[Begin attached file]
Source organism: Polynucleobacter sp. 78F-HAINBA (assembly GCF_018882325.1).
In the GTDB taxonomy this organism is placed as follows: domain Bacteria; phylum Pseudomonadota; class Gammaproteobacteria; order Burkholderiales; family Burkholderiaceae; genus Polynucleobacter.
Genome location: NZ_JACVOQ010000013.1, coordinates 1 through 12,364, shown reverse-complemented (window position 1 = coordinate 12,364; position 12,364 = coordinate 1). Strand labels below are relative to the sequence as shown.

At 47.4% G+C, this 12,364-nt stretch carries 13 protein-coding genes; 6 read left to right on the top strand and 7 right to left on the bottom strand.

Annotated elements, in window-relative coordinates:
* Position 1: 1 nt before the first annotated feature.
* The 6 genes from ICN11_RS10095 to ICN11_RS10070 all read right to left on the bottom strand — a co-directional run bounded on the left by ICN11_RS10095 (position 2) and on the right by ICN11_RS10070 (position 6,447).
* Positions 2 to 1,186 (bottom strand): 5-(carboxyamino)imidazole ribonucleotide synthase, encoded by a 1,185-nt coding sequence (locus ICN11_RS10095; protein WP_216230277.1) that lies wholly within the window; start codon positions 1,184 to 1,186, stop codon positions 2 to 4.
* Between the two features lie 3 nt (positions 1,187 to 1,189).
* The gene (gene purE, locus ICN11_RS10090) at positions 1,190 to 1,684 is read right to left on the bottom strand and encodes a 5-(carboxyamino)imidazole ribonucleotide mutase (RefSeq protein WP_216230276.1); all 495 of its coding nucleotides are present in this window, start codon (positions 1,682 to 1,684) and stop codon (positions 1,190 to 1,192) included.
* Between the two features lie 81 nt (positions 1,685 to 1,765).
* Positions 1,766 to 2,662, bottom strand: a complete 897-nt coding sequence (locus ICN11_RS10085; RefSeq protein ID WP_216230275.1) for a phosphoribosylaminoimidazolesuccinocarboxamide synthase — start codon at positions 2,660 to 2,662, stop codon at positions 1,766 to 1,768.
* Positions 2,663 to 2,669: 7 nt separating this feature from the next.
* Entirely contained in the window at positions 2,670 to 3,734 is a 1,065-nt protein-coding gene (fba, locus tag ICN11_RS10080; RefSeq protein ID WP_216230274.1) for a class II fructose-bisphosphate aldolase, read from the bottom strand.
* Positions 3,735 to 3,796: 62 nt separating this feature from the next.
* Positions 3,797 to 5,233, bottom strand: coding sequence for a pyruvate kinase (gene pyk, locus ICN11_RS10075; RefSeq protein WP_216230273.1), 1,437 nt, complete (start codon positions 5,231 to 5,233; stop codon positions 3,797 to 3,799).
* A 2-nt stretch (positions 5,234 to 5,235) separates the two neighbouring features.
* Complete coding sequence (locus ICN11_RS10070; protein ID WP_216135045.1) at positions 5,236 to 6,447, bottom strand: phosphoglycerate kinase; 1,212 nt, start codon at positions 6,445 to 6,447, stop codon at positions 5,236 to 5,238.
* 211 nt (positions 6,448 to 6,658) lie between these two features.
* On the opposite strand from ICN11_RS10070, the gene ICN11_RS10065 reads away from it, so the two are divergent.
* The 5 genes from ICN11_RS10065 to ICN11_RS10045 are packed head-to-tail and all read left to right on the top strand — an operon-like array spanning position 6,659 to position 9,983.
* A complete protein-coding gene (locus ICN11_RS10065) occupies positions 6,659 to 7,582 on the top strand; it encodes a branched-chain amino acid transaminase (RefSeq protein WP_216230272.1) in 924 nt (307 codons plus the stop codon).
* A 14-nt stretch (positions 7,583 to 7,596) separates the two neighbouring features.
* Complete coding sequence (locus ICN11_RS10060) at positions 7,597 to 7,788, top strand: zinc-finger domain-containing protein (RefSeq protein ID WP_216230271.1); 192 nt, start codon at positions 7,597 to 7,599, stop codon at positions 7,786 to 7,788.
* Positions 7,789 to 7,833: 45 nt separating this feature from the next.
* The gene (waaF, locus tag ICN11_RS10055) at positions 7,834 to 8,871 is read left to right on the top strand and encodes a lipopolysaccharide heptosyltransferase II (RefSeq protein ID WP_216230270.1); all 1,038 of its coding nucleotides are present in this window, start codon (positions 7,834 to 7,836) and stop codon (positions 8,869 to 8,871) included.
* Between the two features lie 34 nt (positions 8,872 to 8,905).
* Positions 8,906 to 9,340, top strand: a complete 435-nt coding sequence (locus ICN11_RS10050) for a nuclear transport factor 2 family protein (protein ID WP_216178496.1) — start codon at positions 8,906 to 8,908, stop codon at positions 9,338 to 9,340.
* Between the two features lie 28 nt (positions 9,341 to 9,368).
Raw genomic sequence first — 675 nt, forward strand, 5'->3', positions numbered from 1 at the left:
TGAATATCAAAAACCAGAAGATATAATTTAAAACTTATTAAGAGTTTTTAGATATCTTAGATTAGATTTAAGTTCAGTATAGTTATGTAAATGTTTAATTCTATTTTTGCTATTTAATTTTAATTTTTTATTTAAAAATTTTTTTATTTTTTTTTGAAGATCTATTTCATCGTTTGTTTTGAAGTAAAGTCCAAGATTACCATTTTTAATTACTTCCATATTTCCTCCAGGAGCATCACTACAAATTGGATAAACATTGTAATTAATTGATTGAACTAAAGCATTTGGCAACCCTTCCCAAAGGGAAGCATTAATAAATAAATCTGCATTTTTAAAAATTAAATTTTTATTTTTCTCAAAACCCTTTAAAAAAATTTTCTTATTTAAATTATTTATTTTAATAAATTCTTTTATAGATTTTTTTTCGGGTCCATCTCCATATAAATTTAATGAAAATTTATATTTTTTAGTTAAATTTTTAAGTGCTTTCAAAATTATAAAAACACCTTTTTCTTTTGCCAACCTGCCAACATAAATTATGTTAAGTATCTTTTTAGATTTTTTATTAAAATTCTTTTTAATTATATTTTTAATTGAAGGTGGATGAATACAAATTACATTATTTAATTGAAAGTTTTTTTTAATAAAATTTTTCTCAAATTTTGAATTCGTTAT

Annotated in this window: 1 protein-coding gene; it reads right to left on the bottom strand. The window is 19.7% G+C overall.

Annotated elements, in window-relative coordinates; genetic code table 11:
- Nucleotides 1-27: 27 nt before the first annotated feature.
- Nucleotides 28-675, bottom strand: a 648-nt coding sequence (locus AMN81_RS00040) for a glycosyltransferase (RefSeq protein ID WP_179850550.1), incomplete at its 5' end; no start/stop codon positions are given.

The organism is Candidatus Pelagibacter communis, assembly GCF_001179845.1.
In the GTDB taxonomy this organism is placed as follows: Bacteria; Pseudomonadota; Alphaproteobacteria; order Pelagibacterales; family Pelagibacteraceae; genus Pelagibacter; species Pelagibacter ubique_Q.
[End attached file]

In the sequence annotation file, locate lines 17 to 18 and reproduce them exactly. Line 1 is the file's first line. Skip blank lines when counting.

* A 2-nt stretch (positions 5,234 to 5,235) separates the two neighbouring features.
* Complete coding sequence (locus ICN11_RS10070; protein ID WP_216135045.1) at positions 5,236 to 6,447, bottom strand: phosphoglycerate kinase; 1,212 nt, start codon at positions 6,445 to 6,447, stop codon at positions 5,236 to 5,238.